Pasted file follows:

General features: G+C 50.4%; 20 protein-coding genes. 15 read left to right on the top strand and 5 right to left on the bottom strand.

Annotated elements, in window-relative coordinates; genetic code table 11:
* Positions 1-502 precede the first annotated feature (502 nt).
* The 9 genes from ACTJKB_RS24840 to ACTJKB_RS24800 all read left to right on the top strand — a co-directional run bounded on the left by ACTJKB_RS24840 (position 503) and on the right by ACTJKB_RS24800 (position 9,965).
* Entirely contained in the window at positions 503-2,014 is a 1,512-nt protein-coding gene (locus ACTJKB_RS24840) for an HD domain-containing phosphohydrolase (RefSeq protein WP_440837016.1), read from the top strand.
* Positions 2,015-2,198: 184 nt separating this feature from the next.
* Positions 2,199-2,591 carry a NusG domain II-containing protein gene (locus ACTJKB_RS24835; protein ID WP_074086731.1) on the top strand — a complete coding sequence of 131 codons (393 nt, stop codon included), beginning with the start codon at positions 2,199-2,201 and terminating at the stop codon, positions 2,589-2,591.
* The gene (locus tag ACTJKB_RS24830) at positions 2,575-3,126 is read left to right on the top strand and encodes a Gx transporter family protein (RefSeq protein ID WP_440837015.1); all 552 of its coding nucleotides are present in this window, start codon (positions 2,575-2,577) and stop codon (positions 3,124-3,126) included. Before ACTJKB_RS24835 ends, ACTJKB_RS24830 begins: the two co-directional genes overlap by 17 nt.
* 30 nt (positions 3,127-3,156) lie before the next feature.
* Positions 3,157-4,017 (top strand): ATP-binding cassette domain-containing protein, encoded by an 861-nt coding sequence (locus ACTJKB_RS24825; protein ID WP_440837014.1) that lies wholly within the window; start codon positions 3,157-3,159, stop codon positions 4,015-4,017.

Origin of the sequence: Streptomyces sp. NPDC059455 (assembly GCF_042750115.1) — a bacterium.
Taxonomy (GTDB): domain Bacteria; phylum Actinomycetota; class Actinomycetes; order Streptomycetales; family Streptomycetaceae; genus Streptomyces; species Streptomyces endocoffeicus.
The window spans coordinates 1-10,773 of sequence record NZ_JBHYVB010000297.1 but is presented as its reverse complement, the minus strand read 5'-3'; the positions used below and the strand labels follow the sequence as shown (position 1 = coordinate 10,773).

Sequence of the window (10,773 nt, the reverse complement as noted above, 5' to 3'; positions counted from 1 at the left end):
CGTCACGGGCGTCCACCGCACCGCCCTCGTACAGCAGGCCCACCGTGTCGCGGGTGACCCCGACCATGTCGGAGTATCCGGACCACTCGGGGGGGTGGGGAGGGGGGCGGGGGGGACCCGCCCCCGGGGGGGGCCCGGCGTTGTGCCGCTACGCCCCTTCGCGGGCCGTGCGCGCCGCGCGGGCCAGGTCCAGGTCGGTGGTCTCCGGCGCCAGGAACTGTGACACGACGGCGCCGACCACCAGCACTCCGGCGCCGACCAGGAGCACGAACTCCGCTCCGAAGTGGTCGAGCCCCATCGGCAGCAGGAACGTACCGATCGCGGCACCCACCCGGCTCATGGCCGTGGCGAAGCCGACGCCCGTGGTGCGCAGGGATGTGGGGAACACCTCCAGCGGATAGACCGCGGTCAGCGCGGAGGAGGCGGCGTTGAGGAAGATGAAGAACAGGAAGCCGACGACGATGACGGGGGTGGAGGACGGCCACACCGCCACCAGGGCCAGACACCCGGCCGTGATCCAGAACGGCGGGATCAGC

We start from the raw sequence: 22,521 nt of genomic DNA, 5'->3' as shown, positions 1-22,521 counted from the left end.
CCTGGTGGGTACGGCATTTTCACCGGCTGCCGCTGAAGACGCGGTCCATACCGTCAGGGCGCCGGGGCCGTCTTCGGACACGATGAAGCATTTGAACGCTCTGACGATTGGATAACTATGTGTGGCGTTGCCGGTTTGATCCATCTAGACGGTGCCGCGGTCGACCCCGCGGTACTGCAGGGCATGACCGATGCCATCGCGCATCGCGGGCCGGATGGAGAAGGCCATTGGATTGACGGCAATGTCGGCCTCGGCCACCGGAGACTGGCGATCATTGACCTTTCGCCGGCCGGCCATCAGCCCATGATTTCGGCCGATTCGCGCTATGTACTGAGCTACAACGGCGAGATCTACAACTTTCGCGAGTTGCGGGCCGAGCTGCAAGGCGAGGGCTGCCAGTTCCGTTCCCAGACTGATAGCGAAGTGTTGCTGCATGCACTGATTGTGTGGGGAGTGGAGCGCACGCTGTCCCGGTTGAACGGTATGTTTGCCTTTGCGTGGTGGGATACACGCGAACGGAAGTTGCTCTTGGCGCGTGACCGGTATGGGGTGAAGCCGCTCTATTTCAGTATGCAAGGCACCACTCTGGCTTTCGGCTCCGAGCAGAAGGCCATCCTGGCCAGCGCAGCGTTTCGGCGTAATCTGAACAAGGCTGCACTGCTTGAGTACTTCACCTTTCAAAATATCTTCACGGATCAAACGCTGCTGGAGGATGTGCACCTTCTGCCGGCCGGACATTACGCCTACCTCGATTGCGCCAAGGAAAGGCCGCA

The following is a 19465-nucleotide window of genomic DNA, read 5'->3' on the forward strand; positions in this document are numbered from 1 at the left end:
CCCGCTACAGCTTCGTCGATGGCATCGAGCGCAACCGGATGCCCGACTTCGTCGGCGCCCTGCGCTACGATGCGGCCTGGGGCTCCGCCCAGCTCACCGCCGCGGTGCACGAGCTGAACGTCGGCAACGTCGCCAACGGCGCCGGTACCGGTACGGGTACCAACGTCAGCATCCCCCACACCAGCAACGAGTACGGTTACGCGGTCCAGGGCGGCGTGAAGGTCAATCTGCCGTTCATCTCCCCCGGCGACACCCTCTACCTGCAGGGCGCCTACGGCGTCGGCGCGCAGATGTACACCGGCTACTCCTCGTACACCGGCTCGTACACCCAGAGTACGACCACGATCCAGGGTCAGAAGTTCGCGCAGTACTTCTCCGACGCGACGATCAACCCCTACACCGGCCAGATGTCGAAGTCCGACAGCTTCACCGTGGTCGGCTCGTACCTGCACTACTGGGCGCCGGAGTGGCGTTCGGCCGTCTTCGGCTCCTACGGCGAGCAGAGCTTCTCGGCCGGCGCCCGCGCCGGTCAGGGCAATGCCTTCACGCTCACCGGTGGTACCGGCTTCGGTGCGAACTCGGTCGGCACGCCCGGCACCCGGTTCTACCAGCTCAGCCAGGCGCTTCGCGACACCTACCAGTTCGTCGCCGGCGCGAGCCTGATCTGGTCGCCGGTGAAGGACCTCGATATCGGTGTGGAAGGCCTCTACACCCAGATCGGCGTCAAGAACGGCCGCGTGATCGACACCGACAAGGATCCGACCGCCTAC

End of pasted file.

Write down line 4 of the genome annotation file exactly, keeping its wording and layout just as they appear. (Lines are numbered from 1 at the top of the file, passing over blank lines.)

* The 9 genes from ACTJKB_RS24840 to ACTJKB_RS24800 all read left to right on the top strand — a co-directional run bounded on the left by ACTJKB_RS24840 (position 503) and on the right by ACTJKB_RS24800 (position 9,965).